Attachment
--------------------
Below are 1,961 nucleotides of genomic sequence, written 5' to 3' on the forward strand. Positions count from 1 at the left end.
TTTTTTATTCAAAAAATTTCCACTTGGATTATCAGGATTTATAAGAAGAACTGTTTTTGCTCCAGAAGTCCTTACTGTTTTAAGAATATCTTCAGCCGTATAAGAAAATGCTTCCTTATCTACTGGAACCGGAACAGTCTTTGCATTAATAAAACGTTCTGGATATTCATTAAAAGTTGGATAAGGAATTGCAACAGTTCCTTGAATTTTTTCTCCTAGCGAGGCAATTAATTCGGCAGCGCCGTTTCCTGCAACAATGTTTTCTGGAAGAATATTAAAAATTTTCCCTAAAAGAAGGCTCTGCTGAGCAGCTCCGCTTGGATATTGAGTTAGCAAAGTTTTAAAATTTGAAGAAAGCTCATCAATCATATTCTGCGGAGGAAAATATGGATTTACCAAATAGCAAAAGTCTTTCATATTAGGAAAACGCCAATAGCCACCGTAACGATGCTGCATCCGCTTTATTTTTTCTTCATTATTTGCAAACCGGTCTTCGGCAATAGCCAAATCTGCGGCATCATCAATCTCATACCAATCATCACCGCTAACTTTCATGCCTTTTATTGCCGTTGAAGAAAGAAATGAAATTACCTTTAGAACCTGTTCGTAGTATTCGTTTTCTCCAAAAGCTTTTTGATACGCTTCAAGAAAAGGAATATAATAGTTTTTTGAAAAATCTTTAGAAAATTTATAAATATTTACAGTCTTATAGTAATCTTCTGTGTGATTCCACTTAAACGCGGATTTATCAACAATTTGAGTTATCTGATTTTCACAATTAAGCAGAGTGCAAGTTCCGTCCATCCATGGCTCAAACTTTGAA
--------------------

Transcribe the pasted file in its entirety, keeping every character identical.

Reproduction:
Below are 1,961 nucleotides of genomic sequence, written 5' to 3' on the forward strand. Positions count from 1 at the left end.
TTTTTTATTCAAAAAATTTCCACTTGGATTATCAGGATTTATAAGAAGAACTGTTTTTGCTCCAGAAGTCCTTACTGTTTTAAGAATATCTTCAGCCGTATAAGAAAATGCTTCCTTATCTACTGGAACCGGAACAGTCTTTGCATTAATAAAACGTTCTGGATATTCATTAAAAGTTGGATAAGGAATTGCAACAGTTCCTTGAATTTTTTCTCCTAGCGAGGCAATTAATTCGGCAGCGCCGTTTCCTGCAACAATGTTTTCTGGAAGAATATTAAAAATTTTCCCTAAAAGAAGGCTCTGCTGAGCAGCTCCGCTTGGATATTGAGTTAGCAAAGTTTTAAAATTTGAAGAAAGCTCATCAATCATATTCTGCGGAGGAAAATATGGATTTACCAAATAGCAAAAGTCTTTCATATTAGGAAAACGCCAATAGCCACCGTAACGATGCTGCATCCGCTTTATTTTTTCTTCATTATTTGCAAACCGGTCTTCGGCAATAGCCAAATCTGCGGCATCATCAATCTCATACCAATCATCACCGCTAACTTTCATGCCTTTTATTGCCGTTGAAGAAAGAAATGAAATTACCTTTAGAACCTGTTCGTAGTATTCGTTTTCTCCAAAAGCTTTTTGATACGCTTCAAGAAAAGGAATATAATAGTTTTTTGAAAAATCTTTAGAAAATTTATAAATATTTACAGTCTTATAGTAATCTTCTGTGTGATTCCACTTAAACGCGGATTTATCAACAATTTGAGTTATCTGATTTTCACAATTAAGCAGAGTGCAAGTTCCGTCCATCCATGGCTCAAACTTTGAA